Sermons

Go and Wash; Rev. Dee Ledger, March 22, 2020

Oh, Sisters and brothers, what a week it has been!  Many of you, indeed most of you, are adjusting to new routines, after having had to give up way more than you bargained for in Lent.  And today, we hear about washing – Jesus instructs a man blind from birth to go wash in a pool that just happens to be named “Sent,” a word that points to “purpose.”  And then there is the part when Jesus says, “Night is coming when no one can work.”

Aside from the instruction to wash, which we have heard repeatedly from our health officials and others in this fight against time and Covid-19, our story today resonates in more ways than one.

For many of us, night has already arrived.  Some of us are sick or concerned about being sick while we are the sole caregivers for others.   Several among us are worried about not being able to work, about losing employment during this global pandemic or losing the little bit of financial security that we have set aside for a rainy day, never mind for a deluge.  Some of us had to let go reluctantly to wedding plans and family gatherings, birthday parties, and social engagements.  Many are struggling with keeping children on some kind of home-schooling routine while working from home.  Many of our elders are fearful of having to venture out for doctor appointments and groceries; our younger folks are afraid of being vectors or carriers of disease.  Parents fear for children and children for grandparents.  Many elders and others are struggling with the very real effects of isolation and more stringent social policies where they live.  And many are squinting just to see hope rising among the hardship of social distancing and political blindness.  You are not alone in feeling that the night is deep and scary right now.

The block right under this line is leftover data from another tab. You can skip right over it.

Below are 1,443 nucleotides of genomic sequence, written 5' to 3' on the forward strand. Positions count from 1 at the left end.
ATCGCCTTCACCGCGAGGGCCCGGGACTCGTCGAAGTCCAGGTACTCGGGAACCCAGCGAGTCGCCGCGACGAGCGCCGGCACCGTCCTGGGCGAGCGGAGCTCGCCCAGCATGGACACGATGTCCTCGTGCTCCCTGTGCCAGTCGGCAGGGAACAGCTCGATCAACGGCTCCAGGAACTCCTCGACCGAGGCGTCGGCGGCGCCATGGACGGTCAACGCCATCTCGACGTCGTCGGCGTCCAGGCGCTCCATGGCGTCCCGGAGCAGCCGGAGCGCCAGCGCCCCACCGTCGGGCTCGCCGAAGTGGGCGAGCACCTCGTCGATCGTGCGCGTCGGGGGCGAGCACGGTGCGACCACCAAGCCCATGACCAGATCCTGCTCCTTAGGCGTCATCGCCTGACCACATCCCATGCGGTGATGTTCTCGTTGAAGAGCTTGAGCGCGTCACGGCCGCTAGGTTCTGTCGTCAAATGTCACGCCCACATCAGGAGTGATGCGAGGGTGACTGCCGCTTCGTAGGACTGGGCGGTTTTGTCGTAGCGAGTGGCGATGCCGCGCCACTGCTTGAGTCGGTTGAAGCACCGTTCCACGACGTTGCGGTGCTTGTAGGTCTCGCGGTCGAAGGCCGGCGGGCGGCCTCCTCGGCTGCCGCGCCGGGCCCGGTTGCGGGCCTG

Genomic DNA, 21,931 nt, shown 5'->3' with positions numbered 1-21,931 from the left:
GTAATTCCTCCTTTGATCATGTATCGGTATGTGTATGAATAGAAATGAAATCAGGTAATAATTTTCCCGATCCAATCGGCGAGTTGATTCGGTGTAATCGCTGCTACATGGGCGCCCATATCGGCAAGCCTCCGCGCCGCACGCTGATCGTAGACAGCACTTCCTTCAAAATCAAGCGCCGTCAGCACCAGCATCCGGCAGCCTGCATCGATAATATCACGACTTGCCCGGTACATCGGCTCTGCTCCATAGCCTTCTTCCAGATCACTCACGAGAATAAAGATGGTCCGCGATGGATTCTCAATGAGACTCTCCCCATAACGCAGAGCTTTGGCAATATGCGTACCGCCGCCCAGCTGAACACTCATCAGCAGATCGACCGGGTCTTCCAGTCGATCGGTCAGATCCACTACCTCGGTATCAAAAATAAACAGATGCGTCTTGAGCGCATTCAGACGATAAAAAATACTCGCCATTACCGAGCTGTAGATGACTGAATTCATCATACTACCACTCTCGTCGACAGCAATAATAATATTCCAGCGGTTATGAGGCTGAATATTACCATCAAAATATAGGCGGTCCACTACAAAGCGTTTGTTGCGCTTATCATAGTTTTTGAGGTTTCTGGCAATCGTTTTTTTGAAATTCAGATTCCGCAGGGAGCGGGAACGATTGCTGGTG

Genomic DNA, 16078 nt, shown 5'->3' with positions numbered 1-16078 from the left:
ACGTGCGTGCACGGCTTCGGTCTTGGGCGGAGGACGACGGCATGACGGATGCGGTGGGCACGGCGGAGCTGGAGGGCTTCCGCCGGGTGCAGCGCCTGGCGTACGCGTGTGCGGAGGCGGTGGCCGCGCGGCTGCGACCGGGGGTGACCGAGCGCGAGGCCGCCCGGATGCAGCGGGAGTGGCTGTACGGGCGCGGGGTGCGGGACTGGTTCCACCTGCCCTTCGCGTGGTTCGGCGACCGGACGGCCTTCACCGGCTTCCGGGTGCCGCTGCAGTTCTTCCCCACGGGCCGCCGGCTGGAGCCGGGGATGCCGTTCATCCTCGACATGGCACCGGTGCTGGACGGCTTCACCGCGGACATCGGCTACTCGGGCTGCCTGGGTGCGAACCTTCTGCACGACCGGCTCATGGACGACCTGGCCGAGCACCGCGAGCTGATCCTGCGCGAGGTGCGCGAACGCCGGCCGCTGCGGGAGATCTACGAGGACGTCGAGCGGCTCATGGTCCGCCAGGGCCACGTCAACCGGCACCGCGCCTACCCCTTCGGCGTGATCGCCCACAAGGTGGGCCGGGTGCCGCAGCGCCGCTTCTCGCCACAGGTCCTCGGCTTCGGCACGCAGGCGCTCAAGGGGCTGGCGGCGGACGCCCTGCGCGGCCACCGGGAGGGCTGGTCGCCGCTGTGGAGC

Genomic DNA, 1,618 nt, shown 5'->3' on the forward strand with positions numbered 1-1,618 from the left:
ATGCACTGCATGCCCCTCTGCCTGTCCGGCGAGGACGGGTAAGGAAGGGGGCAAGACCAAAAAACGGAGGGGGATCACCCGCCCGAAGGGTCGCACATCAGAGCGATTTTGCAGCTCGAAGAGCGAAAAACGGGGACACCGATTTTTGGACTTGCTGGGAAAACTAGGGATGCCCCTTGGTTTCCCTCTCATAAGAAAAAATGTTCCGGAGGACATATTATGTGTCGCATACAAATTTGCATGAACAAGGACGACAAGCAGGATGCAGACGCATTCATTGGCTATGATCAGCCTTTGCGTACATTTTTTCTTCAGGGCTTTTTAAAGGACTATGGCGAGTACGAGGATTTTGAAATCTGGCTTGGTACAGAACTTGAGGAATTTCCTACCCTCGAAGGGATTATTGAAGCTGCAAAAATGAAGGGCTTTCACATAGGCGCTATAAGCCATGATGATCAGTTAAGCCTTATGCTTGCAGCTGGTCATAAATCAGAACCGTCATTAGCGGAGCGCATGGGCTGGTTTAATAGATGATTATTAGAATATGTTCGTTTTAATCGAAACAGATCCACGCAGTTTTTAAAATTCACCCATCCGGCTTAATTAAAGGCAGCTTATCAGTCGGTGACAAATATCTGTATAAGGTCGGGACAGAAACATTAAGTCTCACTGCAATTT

But what does John’s gospel have to say to us who are anxious and afraid?  It is a valid question; we are challenged to find reason to hope in seemingly hopeless times—for ourselves and for others who may have little faith that we can emerge from this public health crisis intact as a people.